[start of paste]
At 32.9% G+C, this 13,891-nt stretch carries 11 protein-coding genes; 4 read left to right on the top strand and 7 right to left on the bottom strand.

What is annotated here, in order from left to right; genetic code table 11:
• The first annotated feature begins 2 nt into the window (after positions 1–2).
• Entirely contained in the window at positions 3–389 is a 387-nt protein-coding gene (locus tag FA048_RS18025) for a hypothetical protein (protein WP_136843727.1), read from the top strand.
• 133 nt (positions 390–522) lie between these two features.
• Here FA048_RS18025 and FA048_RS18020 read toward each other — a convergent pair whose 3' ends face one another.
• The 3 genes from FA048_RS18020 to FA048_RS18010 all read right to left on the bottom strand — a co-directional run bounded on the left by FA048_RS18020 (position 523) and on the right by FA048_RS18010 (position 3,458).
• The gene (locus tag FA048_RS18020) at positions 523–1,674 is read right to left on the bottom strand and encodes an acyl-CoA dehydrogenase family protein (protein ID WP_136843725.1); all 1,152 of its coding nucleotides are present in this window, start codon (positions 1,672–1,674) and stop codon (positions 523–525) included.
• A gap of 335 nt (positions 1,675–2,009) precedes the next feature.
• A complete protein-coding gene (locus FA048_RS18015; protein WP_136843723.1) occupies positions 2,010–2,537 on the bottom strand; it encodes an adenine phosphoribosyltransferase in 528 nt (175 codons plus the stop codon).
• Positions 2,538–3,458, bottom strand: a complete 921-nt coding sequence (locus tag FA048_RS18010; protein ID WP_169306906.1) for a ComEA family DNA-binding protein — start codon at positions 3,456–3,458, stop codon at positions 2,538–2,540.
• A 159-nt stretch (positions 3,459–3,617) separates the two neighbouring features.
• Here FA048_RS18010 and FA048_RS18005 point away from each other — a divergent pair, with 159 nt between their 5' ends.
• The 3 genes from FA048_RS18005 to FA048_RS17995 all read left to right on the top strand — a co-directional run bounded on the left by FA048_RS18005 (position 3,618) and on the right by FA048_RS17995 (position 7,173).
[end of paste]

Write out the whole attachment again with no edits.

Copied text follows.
At 32.9% G+C, this 13,891-nt stretch carries 11 protein-coding genes; 4 read left to right on the top strand and 7 right to left on the bottom strand.

What is annotated here, in order from left to right; genetic code table 11:
• The first annotated feature begins 2 nt into the window (after positions 1–2).
• Entirely contained in the window at positions 3–389 is a 387-nt protein-coding gene (locus tag FA048_RS18025) for a hypothetical protein (protein WP_136843727.1), read from the top strand.
• 133 nt (positions 390–522) lie between these two features.
• Here FA048_RS18025 and FA048_RS18020 read toward each other — a convergent pair whose 3' ends face one another.
• The 3 genes from FA048_RS18020 to FA048_RS18010 all read right to left on the bottom strand — a co-directional run bounded on the left by FA048_RS18020 (position 523) and on the right by FA048_RS18010 (position 3,458).
• The gene (locus tag FA048_RS18020) at positions 523–1,674 is read right to left on the bottom strand and encodes an acyl-CoA dehydrogenase family protein (protein ID WP_136843725.1); all 1,152 of its coding nucleotides are present in this window, start codon (positions 1,672–1,674) and stop codon (positions 523–525) included.
• A gap of 335 nt (positions 1,675–2,009) precedes the next feature.
• A complete protein-coding gene (locus FA048_RS18015; protein WP_136843723.1) occupies positions 2,010–2,537 on the bottom strand; it encodes an adenine phosphoribosyltransferase in 528 nt (175 codons plus the stop codon).
• Positions 2,538–3,458, bottom strand: a complete 921-nt coding sequence (locus tag FA048_RS18010; protein ID WP_169306906.1) for a ComEA family DNA-binding protein — start codon at positions 3,456–3,458, stop codon at positions 2,538–2,540.
• A 159-nt stretch (positions 3,459–3,617) separates the two neighbouring features.
• Here FA048_RS18010 and FA048_RS18005 point away from each other — a divergent pair, with 159 nt between their 5' ends.
• The 3 genes from FA048_RS18005 to FA048_RS17995 all read left to right on the top strand — a co-directional run bounded on the left by FA048_RS18005 (position 3,618) and on the right by FA048_RS17995 (position 7,173).